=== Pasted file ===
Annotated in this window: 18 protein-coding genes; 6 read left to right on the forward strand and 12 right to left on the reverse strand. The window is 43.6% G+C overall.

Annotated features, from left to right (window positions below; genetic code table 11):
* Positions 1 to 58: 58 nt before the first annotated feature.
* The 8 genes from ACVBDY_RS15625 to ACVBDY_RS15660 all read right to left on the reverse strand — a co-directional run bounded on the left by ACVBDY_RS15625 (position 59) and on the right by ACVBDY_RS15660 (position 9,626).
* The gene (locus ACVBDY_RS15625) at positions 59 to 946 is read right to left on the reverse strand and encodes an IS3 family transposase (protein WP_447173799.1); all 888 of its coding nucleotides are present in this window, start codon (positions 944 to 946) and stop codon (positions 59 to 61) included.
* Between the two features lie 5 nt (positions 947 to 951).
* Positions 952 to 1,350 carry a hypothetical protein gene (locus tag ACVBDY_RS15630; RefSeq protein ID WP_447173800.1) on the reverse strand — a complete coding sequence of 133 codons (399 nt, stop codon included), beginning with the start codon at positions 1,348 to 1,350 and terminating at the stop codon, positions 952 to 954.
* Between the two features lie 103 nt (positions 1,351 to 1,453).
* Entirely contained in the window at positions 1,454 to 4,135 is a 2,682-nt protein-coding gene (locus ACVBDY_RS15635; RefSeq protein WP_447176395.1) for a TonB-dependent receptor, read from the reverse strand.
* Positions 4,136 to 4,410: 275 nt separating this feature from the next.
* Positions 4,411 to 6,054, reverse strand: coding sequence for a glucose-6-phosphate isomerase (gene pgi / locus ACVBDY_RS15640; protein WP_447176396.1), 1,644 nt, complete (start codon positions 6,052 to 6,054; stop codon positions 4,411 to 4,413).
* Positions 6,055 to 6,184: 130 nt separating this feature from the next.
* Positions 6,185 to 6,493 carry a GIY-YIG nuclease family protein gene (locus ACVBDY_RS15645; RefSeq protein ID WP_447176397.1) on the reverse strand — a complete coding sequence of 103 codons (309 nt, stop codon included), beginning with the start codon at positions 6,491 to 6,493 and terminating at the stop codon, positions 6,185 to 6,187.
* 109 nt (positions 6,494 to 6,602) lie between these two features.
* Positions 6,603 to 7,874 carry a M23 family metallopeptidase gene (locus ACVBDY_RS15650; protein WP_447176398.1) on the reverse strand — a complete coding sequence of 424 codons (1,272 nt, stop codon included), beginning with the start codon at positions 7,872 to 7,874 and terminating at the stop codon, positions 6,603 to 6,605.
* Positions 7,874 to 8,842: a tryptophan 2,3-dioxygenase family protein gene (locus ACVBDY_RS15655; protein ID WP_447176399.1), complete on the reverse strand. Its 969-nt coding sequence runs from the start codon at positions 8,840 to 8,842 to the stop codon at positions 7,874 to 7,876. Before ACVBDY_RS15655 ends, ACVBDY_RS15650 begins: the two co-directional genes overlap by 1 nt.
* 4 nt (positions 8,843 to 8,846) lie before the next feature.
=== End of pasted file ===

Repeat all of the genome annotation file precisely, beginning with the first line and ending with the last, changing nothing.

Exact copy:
Annotated in this window: 18 protein-coding genes; 6 read left to right on the forward strand and 12 right to left on the reverse strand. The window is 43.6% G+C overall.

Annotated features, from left to right (window positions below; genetic code table 11):
* Positions 1 to 58: 58 nt before the first annotated feature.
* The 8 genes from ACVBDY_RS15625 to ACVBDY_RS15660 all read right to left on the reverse strand — a co-directional run bounded on the left by ACVBDY_RS15625 (position 59) and on the right by ACVBDY_RS15660 (position 9,626).
* The gene (locus ACVBDY_RS15625) at positions 59 to 946 is read right to left on the reverse strand and encodes an IS3 family transposase (protein WP_447173799.1); all 888 of its coding nucleotides are present in this window, start codon (positions 944 to 946) and stop codon (positions 59 to 61) included.
* Between the two features lie 5 nt (positions 947 to 951).
* Positions 952 to 1,350 carry a hypothetical protein gene (locus tag ACVBDY_RS15630; RefSeq protein ID WP_447173800.1) on the reverse strand — a complete coding sequence of 133 codons (399 nt, stop codon included), beginning with the start codon at positions 1,348 to 1,350 and terminating at the stop codon, positions 952 to 954.
* Between the two features lie 103 nt (positions 1,351 to 1,453).
* Entirely contained in the window at positions 1,454 to 4,135 is a 2,682-nt protein-coding gene (locus ACVBDY_RS15635; RefSeq protein WP_447176395.1) for a TonB-dependent receptor, read from the reverse strand.
* Positions 4,136 to 4,410: 275 nt separating this feature from the next.
* Positions 4,411 to 6,054, reverse strand: coding sequence for a glucose-6-phosphate isomerase (gene pgi / locus ACVBDY_RS15640; protein WP_447176396.1), 1,644 nt, complete (start codon positions 6,052 to 6,054; stop codon positions 4,411 to 4,413).
* Positions 6,055 to 6,184: 130 nt separating this feature from the next.
* Positions 6,185 to 6,493 carry a GIY-YIG nuclease family protein gene (locus ACVBDY_RS15645; RefSeq protein ID WP_447176397.1) on the reverse strand — a complete coding sequence of 103 codons (309 nt, stop codon included), beginning with the start codon at positions 6,491 to 6,493 and terminating at the stop codon, positions 6,185 to 6,187.
* 109 nt (positions 6,494 to 6,602) lie between these two features.
* Positions 6,603 to 7,874 carry a M23 family metallopeptidase gene (locus ACVBDY_RS15650; protein WP_447176398.1) on the reverse strand — a complete coding sequence of 424 codons (1,272 nt, stop codon included), beginning with the start codon at positions 7,872 to 7,874 and terminating at the stop codon, positions 6,603 to 6,605.
* Positions 7,874 to 8,842: a tryptophan 2,3-dioxygenase family protein gene (locus ACVBDY_RS15655; protein ID WP_447176399.1), complete on the reverse strand. Its 969-nt coding sequence runs from the start codon at positions 8,840 to 8,842 to the stop codon at positions 7,874 to 7,876. Before ACVBDY_RS15655 ends, ACVBDY_RS15650 begins: the two co-directional genes overlap by 1 nt.
* 4 nt (positions 8,843 to 8,846) lie before the next feature.